Maintaining your HVAC system – Tips for Optimum Efficiency

As a homeowner in north Texas, you’ll probably be doing some kind of seasonal maintenance on your HVAC systems twice a year – once before winter hits and another around May when the temperatures start to climb.


HVAC stands for Heating, Ventilation  and Air Conditioning. There are several parts that make up your HVAC system in your house.


It’s important to keep your HVAC system well maintained. Not only does it help prevent breakdowns, it prolongs the life of your unit as well as saves you money. Much like you get the oil changed in your car on a regular basis, a few simple checks of your heating and air conditioning will help keep your system running more efficiently.


Code 3 offers a regular maintenance plan, coming out just as the temperatures start to warm up – usually around May, and again in late fall / early winter as the heating system starts to kick in.


As a home owner, there are a few things you can check yourself, while others will require a licensed HVAC contractor such as Code 3 to inspect.


We can relate story after story of homeowners who have gone the “DIY YouTube” route and tried to fix their system, only to cause more damage and a significant impact to their wallet. HVAC systems are powered with high voltage, high current electric lines. Fingers tend to conduct electricity very well. We don’t want to add you to our long list of DIY HVAC experts, so please exercise extreme caution and contact us for all but the basics of HVAC maintenance.


We’ll focus on forced air central heating in this article since the majority of homes in Collin County use this method, either with natural gas or electric powered. Some systems are able to use both energy sources.

  • Natural gas powered heaters simply burn the gas, which gives off heat. As the cool air from the house is drawn in and through the heater elements, the air is warmed up and pushed through the duct work and into the house. You will want to make sure that this part of the heating system is operating efficiently and without any gas leaks. Also check that the flue (where the burnt gas escapes) goes up into the roof of the house without any breaks or severe bends. This is a job reserved for the professional HVAC companies like Code 3.
  • Electrical heat uses a heating coil, much like you would see in a floor standing heater. coils of electrical wire are heated up by electricity and the cool air is drawn across them and out into the house as warm air. These coils need to be clear of dust and should be inspected by a licensed HVAC professional like Code 3 of Allen TX.


  • Ducts are run throughout your house from the HVAC unit. They are prone to collecting dust and debris over the years, so they should be cleaned every few years. You’ll need to get a HVAC duct cleaning service to do this for you. Contact Code 3 Air Conditioning and Heat to get some recommendations.
  • The blower is used for both heating and cooling, sucking air in through the returns and blowing it across the cooling or heating coils and out through the vents in the individual rooms.
  • Air return vents. This is where air is sucked in from the interior of the house. It’s usually a grill located on a vertical wall or perhaps on a ceiling. The fan in the air handler draws in the air through these returns.Make sure you dust these on a regular basis to limit the amount of dust sucked up into the filters.
  • Room vents. You will have one of these in each room of your home that is connected with ducts to the air handler in the attic. You will want to make sure these are opened such that air is directed into the center of the room. Also check that they are not obstructed and air does flow through them. If air (either warm or cold) is not flowing through them, then there is likely a bent piece of duct or a hole somewhere in the attic preventing air from flowing freely. On this case, you will want to call Code 3 out to your home to check for restrictions or holes in the duct work.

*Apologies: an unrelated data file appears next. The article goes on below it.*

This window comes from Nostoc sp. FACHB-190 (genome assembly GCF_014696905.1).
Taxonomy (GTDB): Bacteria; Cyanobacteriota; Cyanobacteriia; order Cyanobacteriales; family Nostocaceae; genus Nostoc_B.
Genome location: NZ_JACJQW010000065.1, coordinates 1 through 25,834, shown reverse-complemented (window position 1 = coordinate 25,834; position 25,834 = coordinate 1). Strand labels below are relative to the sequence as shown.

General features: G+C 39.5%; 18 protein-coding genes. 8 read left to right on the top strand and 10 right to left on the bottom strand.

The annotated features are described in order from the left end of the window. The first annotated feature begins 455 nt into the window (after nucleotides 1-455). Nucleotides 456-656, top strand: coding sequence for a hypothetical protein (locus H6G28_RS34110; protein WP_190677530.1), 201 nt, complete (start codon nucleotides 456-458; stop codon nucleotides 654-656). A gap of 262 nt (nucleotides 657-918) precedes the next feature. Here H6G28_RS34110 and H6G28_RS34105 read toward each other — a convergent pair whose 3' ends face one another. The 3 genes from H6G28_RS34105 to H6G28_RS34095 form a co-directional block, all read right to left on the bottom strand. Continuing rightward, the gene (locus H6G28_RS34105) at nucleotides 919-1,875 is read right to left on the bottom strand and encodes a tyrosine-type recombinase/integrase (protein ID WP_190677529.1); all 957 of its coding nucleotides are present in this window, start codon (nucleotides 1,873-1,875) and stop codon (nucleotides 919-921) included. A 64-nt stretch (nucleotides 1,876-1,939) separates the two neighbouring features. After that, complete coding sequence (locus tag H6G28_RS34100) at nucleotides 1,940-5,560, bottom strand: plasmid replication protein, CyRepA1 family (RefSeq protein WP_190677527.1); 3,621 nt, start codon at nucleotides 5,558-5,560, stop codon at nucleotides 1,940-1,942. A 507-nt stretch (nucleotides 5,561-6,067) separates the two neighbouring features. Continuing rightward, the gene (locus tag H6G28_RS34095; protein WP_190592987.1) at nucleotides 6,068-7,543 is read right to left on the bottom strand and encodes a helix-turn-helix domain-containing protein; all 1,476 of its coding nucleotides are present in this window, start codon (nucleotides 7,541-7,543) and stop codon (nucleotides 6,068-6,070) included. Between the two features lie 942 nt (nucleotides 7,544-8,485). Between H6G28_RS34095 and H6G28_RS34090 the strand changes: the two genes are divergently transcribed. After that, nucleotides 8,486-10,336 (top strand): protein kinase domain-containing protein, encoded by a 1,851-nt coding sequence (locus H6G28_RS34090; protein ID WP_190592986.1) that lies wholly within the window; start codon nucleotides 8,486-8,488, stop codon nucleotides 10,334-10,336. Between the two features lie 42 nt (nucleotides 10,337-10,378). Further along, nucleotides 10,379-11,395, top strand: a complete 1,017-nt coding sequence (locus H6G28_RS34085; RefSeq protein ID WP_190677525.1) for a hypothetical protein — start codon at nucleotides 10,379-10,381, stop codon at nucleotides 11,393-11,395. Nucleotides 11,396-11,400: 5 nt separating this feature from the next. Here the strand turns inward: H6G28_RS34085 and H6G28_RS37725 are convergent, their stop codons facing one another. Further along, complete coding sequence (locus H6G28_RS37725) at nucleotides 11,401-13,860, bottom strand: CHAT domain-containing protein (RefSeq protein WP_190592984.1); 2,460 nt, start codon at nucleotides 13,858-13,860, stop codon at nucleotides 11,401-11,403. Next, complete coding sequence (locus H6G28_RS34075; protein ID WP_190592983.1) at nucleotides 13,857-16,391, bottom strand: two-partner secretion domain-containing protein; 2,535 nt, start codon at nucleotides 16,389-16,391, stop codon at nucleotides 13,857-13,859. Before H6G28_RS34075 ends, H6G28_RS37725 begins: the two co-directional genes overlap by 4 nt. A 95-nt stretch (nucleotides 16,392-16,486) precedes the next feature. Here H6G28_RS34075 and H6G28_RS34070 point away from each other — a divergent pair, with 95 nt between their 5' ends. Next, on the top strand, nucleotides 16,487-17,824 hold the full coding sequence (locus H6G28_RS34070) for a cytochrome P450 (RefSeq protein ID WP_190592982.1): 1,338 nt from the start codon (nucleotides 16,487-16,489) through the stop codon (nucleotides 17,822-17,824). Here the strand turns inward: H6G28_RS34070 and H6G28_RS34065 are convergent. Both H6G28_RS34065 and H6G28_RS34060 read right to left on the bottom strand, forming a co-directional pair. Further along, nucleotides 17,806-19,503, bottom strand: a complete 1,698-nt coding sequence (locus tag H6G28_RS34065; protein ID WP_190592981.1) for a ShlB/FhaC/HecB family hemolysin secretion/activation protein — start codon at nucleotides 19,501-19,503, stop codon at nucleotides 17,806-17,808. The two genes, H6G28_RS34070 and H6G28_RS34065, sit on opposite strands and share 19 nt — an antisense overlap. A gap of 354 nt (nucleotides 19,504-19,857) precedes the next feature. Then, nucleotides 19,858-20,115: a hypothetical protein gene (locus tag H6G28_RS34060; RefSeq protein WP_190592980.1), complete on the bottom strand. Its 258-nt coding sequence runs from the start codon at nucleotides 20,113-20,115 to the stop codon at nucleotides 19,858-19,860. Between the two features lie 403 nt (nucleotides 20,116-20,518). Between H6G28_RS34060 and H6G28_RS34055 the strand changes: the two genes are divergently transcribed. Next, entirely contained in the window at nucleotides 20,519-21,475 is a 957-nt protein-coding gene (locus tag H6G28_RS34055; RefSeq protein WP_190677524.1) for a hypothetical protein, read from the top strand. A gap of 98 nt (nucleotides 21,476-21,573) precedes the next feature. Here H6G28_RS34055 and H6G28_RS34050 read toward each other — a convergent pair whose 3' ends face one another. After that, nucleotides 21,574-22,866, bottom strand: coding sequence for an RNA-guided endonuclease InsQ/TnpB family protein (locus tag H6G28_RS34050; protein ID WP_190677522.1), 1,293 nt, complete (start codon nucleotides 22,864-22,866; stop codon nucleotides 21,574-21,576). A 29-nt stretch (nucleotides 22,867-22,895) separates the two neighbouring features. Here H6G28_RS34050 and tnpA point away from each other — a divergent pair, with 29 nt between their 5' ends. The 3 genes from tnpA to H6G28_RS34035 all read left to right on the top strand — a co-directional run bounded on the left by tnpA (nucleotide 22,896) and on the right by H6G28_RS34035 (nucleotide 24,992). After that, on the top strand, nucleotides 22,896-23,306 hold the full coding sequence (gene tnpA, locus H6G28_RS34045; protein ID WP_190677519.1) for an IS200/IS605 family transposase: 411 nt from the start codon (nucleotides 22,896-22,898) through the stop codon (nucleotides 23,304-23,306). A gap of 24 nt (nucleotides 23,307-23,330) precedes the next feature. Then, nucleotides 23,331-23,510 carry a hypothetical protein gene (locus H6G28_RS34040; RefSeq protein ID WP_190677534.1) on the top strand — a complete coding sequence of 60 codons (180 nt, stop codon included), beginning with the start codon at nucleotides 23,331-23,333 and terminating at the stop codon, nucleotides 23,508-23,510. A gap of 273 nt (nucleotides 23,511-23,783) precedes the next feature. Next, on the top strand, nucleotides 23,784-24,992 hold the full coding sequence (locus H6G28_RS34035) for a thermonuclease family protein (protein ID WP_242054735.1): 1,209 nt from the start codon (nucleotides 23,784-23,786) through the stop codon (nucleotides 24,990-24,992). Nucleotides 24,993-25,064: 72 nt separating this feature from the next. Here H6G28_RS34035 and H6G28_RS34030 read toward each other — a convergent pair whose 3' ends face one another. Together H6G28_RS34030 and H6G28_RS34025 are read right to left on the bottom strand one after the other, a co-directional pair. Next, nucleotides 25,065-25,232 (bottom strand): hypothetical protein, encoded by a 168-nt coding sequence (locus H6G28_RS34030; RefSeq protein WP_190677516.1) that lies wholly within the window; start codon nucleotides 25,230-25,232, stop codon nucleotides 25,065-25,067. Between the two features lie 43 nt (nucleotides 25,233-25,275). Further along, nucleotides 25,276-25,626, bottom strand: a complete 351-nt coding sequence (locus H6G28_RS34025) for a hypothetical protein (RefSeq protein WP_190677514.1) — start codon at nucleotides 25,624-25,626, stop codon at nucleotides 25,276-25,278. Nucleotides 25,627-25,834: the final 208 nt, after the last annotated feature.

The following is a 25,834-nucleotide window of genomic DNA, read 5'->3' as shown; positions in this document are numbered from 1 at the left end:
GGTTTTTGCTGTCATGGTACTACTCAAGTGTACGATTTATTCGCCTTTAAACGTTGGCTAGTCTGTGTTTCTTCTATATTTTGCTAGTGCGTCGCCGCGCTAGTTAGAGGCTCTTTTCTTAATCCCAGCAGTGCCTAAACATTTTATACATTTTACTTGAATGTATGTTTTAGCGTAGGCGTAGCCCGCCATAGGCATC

• Filter. All the air that comes through the air returns goes through a filter, either a 1 inch or 4 inch deep filter. During the summer and winter months, change these out every month (2 to 3 months for a 4″ filter). If you have a washable filter, wash once a month. Many HVAC problems can be solved by cleaning this filter.
  • Compressor (the outdoor unit). This unit takes the warm coolant, extracts the heat and compresses the gas back into a cold liquid refrigerant. There is also a fan inside this unit which helps to blow the warm air away from the unit. Make sure the grills on the sides are free from grass, tree pollen and weeds. Clear or trim vegetation 2 feet around the compressor unit. Take a hose pipe, and from the inside of the unit. rinse out any foreign debris. This will help the system to run without any undue stress. The compressor has a lot of moving parts, and is one of the first parts to break due to prolonged use.
  • Make sure there are no leaks from the lines that run from the condenser into the house. If you see them “sweating”, while that is not leaking, it is a cause for concern and you should call out the HVAC experts to inspect the unit.
  • Coils. Usually located near the air handler / blower motor, this part has cool refrigerant running through the network of thin pipes. When hot air is blown across it, it has the effect of cooling the air and heating the coolant in the coils, which is then sent off to the outside compressor.
  • The air-conditioner condensate drain pipe occasionally gets blocked with dust or small bugs. Pour a cup of bleach and water down the pipe every 6 months to help prevent the buildup of mold and algae, which can cause clogs.
  • Condensate drip tray. When checking the cooling unit (usually in the attic), look for any condensate in the drip tray under the unit. Water in this tray is a sign that you need to call out an HVAC company.